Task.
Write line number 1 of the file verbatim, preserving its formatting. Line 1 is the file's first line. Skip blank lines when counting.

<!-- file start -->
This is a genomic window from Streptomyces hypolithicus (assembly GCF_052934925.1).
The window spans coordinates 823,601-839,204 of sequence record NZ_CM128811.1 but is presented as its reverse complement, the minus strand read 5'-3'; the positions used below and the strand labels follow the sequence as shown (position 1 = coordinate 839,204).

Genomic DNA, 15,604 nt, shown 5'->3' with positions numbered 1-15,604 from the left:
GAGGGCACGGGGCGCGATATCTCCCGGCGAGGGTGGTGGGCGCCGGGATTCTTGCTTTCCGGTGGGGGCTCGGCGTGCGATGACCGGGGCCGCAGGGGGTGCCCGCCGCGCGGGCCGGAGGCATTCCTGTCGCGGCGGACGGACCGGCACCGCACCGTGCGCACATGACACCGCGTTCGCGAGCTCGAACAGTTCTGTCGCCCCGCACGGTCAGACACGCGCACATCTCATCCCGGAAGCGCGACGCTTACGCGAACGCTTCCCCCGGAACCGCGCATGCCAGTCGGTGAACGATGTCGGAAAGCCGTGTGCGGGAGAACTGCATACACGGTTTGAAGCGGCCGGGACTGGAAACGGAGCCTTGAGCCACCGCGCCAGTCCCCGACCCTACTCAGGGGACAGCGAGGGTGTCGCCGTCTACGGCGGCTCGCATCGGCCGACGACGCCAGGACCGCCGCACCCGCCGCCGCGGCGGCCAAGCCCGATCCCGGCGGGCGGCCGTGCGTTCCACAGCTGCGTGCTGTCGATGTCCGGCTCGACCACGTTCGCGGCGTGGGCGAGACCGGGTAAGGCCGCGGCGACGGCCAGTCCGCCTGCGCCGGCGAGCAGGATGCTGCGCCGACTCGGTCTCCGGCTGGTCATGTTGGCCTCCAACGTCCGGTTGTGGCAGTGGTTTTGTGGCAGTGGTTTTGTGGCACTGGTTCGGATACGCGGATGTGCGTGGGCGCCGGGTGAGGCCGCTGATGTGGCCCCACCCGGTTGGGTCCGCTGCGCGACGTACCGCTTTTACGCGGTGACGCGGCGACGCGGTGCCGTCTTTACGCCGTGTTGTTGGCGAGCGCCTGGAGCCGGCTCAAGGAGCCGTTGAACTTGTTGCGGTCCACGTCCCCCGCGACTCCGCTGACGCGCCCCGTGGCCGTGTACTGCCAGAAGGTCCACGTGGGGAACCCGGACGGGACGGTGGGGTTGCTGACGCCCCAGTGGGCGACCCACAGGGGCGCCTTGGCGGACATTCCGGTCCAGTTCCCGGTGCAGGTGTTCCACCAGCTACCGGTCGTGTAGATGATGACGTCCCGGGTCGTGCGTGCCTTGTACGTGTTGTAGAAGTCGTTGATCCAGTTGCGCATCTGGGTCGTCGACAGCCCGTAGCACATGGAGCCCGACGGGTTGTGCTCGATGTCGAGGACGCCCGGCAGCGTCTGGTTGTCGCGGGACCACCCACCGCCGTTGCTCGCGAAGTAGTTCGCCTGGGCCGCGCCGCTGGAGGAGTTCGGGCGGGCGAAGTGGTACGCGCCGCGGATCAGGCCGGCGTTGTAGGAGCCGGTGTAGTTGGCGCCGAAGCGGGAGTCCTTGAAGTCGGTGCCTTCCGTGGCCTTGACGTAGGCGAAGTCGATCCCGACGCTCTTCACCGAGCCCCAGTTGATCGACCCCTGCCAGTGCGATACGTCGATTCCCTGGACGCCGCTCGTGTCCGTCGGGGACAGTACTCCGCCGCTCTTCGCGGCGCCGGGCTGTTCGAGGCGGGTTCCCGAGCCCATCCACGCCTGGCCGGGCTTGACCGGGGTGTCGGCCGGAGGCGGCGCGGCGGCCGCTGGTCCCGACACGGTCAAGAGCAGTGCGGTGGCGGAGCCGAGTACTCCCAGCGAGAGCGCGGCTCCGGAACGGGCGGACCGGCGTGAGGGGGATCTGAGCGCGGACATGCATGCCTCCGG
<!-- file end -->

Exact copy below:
This is a genomic window from Streptomyces hypolithicus (assembly GCF_052934925.1).